The specifics of every person’s addiction journey are different, but for most people, the path to recovery follows a similar trajectory: a “bottom” followed by the decision to take action; the initial, often traumatic physical and mental adjustment to life without the substance; the gradual establishment of a “new normal”; and somewhere in there, work on the difficulties that led to addiction in the first place, helping them feel stronger than ever before.
Remember, everyone’s different—just be honest with yourself about how you’re doing, and use all the recovery tools you find helpful. Never be afraid to reach out for help. We have admissions navigators available to provide the support and help you need. Call .
#1. Admit You Have a Problem
For many people, this step follows a bad experience: maybe a terrible night out or losing your job or a relationship. Whatever your bad experience looks like, remember that although being at the low point feels miserable, there’s nowhere to go but up. It’s both a humbling and an empowering place to be. If you chose to read this, the idea that you might have a problem is probably percolating somewhere. It’s okay if it takes you a while to get to this step; just keep reading all the information you can find about recovery and be honest with yourself.
It’s both a humbling and an empowering place to be.
#2. Find Support
For many people in recovery, this step made the difference between that final, successful attempt at sobriety and all the failed ones that came before. Support doesn’t have to mean AA; it could be a friend, a relative, a doctor or an online support group. Most people find it essential to talk to someone about what’s been going on. It keeps you accountable and provides you with support when you need it. You can always add to your sober community later, but it’s good to enlist some help right away.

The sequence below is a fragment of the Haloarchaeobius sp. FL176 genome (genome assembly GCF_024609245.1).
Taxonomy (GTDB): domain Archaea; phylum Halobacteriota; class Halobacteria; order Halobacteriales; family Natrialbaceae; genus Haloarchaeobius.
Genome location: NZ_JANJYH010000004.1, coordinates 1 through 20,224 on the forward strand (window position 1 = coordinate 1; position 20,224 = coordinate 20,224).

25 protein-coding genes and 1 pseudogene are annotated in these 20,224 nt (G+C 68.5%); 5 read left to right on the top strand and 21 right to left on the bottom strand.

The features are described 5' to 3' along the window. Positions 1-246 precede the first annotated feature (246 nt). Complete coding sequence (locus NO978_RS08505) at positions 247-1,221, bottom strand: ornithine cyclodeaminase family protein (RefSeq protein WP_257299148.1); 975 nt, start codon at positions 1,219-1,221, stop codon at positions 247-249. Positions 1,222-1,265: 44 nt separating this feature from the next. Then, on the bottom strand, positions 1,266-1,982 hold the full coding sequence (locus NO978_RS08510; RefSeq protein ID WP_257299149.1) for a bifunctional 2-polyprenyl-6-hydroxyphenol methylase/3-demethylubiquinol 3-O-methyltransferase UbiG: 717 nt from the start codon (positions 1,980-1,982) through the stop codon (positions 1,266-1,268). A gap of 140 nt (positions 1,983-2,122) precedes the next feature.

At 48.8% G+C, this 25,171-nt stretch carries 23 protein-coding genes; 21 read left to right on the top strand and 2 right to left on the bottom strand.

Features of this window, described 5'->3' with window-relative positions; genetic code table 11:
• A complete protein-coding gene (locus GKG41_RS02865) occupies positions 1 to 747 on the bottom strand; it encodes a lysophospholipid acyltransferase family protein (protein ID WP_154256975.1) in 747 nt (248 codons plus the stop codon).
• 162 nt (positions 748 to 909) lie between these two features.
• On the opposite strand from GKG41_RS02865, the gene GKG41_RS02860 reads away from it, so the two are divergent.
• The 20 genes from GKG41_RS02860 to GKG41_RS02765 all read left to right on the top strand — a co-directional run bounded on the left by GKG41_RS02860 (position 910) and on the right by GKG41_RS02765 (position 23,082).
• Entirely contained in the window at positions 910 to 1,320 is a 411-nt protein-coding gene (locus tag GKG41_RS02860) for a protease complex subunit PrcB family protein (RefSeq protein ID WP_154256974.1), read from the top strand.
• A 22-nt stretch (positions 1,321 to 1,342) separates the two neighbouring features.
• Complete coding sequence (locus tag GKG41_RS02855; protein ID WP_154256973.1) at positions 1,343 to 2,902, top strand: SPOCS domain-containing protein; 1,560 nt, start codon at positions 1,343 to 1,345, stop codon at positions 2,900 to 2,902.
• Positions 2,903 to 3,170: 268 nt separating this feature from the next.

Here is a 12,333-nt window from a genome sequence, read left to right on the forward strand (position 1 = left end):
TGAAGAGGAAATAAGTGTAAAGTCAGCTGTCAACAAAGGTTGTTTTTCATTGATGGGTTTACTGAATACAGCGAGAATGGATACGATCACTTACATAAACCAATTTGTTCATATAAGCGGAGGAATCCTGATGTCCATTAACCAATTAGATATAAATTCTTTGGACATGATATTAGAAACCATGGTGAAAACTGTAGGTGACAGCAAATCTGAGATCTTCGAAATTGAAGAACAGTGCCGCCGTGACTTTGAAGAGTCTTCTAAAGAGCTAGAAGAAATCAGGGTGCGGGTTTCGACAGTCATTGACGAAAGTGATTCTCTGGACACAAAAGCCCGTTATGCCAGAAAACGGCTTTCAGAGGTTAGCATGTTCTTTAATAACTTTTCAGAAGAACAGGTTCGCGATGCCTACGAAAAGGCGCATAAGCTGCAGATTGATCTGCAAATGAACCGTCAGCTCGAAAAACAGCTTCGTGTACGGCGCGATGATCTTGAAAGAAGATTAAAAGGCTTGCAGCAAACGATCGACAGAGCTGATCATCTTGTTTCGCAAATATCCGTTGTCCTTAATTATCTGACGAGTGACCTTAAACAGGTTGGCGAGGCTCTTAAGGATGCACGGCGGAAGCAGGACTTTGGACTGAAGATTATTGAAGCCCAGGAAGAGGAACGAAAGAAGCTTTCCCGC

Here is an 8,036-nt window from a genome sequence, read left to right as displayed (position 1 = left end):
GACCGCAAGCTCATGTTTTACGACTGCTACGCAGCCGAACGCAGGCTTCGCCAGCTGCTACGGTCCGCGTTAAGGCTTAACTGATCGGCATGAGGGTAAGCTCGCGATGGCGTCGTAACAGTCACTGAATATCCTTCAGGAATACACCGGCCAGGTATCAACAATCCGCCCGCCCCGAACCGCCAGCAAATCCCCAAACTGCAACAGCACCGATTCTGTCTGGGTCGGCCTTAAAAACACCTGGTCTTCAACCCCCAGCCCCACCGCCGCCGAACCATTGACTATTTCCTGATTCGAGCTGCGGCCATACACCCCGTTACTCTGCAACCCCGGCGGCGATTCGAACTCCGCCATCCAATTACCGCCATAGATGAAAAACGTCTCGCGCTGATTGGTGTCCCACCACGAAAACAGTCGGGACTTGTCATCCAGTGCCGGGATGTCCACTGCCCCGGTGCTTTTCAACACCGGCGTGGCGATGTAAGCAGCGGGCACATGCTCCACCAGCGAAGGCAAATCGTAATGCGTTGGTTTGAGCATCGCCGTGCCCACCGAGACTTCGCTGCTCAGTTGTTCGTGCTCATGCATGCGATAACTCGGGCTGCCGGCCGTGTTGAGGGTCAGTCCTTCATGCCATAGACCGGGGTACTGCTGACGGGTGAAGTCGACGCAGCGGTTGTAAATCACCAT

Support doesn’t have to mean AA; it could be a friend, a relative, a doctor…
The first few days of sobriety can be very challenging physically: you might experience withdrawal symptoms, or perhaps have a terrible hangover or comedown from that last binge. Depending on the severity of your addiction, you might need medical supervision during your detox. When in doubt, ask for professional assessment.
Hang in there: it will pass.
#4. Early Sobriety + PAWS
Post-Acute Withdrawal Syndrome (PAWS) is a controversial topic: some people say it doesn’t exist. It’s the stage of withdrawal after the immediate physical sensations have passed, and it can take many forms; to name a few: irritation, panic, anxiety, trouble sleeping, depression, trouble concentrating. It can also last a long time—as long as a couple of years in severe cases—though symptoms generally lessen significantly over time. Whether or not you believe in PAWS, you’re sadly unlikely to transition straight into feeling great, and particularly in the early stages, you’ll probably need to lean on your sober community a lot.
PAWS can take many forms, including:
- Trouble sleeping.
- Trouble concentrating.
You’ll face hurdles like your first weekend sober, and you’ll start to mourn your relationship with your drug of choice. It might feel as though you’re losing an old, loyal friend, but remember how dysfunctional the relationship was, and the hell you went through at the end. You’re not alone. Every recovering addict goes through this mourning phase and emerges into a happier place.
#5. Finding New Routines